An autopsy has determined that the Fulshear, Texas, man who died on Friday
after holding hostages at gunpoint succumbed to two self-inflicted gunshot
wounds, confirming the Valparaiso Police Department’s account of events.
On Tuesday, Porter County Coroner Chuck Harris told the Chesterton
Tribune that Roy L. Ferguson, 48, shot himself twice in the head.
Ferguson’s death will be ruled a suicide, Harris added.
A third gunshot wound sustained by Ferguson—to the upper right quadrant of
the chest—was not life-threatening and did not contribute to his death,
Harris did not say so—and in fact referred all other questions to the
Indiana State Police, which is investigating the incident on behalf of the
VDP—but Ferguson appears to have sustained the wound to the chest in the
opening minutes of the incident, in an exchange of gunfire with the first
officers on the scene.
After deadline on Tuesday, the ISP released a few new details about the
incident. It began around 10:05 a.m. when Ferguson walked into the
Prudential Executive Group at 2612 N. Calumet Ave. and “fired several rounds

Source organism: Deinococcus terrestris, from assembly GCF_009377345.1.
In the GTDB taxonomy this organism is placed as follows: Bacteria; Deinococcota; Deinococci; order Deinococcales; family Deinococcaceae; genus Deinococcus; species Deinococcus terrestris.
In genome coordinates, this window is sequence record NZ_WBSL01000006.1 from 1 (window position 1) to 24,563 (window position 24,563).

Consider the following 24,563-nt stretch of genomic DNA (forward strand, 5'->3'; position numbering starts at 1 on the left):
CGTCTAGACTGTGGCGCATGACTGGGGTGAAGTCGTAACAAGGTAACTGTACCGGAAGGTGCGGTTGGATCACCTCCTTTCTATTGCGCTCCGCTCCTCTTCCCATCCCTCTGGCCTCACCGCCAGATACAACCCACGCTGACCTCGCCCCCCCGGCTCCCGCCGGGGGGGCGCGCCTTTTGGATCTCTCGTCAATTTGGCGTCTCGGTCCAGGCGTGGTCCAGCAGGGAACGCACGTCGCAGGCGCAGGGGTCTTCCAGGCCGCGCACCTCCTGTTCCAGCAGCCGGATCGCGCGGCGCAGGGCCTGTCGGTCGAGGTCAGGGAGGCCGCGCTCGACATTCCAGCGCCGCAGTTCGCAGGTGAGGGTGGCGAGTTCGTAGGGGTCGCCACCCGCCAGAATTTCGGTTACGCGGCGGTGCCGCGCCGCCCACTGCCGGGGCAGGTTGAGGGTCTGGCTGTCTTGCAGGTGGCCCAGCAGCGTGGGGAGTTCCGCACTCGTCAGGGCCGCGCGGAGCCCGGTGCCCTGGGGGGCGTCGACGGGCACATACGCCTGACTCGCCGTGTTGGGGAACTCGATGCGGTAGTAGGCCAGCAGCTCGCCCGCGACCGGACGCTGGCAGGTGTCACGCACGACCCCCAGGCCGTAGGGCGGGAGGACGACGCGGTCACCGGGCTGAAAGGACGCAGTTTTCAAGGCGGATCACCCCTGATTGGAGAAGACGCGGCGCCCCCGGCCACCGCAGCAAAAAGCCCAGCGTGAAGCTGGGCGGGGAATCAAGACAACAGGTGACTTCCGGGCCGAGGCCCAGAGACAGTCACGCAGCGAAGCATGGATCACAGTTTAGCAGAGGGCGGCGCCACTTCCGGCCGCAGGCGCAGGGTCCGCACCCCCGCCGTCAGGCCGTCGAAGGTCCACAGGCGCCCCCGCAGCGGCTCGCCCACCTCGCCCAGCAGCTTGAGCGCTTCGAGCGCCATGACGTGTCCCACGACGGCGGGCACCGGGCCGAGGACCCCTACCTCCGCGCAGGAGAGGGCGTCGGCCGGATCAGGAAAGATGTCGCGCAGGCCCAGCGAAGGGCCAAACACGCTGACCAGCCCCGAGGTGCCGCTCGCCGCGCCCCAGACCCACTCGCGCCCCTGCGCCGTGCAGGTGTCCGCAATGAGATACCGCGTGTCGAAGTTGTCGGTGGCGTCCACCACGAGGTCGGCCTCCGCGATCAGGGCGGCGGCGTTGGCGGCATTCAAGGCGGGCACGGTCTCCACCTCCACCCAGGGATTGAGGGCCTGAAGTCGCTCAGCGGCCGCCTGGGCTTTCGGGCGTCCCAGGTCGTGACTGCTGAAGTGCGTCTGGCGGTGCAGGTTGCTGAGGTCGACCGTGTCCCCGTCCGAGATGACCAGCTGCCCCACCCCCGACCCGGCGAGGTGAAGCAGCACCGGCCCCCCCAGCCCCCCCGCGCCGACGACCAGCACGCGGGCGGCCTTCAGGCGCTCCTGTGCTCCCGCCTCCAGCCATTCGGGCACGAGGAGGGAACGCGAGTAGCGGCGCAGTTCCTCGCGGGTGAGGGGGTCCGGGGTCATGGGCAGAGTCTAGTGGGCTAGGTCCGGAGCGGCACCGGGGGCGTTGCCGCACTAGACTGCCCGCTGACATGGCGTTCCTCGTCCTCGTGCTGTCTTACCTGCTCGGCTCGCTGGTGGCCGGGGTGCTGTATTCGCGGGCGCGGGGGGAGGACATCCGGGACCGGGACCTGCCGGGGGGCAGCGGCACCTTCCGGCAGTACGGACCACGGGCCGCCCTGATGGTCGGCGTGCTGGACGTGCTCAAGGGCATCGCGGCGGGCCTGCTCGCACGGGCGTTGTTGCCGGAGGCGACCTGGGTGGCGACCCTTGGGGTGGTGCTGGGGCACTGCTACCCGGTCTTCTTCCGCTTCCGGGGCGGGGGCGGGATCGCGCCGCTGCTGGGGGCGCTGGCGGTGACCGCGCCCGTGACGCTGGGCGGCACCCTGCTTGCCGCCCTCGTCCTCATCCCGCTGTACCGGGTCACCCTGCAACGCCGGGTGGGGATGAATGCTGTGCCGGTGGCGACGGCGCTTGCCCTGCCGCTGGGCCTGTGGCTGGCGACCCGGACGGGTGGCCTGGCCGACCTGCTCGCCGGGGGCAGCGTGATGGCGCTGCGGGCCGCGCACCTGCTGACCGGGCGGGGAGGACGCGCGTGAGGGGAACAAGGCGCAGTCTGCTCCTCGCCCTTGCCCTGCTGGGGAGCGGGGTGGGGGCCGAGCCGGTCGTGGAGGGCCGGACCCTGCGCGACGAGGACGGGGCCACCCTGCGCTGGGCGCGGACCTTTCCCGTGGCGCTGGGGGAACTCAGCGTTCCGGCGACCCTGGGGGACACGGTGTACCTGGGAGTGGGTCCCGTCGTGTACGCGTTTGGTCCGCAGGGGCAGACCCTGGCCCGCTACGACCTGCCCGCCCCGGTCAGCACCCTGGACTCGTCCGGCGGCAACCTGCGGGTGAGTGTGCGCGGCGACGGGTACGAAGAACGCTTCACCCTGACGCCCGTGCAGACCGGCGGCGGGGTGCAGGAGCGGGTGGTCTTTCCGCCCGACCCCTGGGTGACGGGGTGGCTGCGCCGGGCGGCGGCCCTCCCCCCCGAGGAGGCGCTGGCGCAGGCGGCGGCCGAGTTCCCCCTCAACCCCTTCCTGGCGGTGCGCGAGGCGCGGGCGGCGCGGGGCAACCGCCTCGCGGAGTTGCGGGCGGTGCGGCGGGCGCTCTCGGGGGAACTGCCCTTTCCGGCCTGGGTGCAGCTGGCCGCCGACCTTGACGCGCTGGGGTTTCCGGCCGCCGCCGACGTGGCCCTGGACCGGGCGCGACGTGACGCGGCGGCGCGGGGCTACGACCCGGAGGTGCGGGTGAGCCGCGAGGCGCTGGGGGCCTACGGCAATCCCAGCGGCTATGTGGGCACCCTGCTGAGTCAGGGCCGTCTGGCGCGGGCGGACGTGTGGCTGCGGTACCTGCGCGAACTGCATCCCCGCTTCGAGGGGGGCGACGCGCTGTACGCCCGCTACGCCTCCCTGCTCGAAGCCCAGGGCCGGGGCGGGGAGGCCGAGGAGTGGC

into the air.”
There was then a “brief exchange of gunfire between Ferguson and police,”
which “resulted in Ferguson’s being injured,” the ISP said.
Ferguson, however, managed to take two hostages, a man and woman, and
barricade himself with the pair in a room in the building. He later released
the woman, whom Ferguson “injured in the upper part of her body,” although
how exactly the ISP did not say.
Unknown to Ferguson, a second woman was hidden in the same room, the ISP
said, and both this woman and Ferguson’s male hostage were subsequently
released through the efforts of negotiators.
Ferguson appears to have shot himself twice in the head as the Porter County
Sheriff’s Police SWAT Team was making entry, the ISP said.
Harris has said that Ferguson was an ex-Valparaiso resident who had returned
to the area for a week or so to “fix up” an apartment he owned.
Assisting in the investigation, the ISP said, were the VPD, the PCSP, the
Coroner’s Office, the Prosecuting Attorney’s Office, the FBI, and ATF.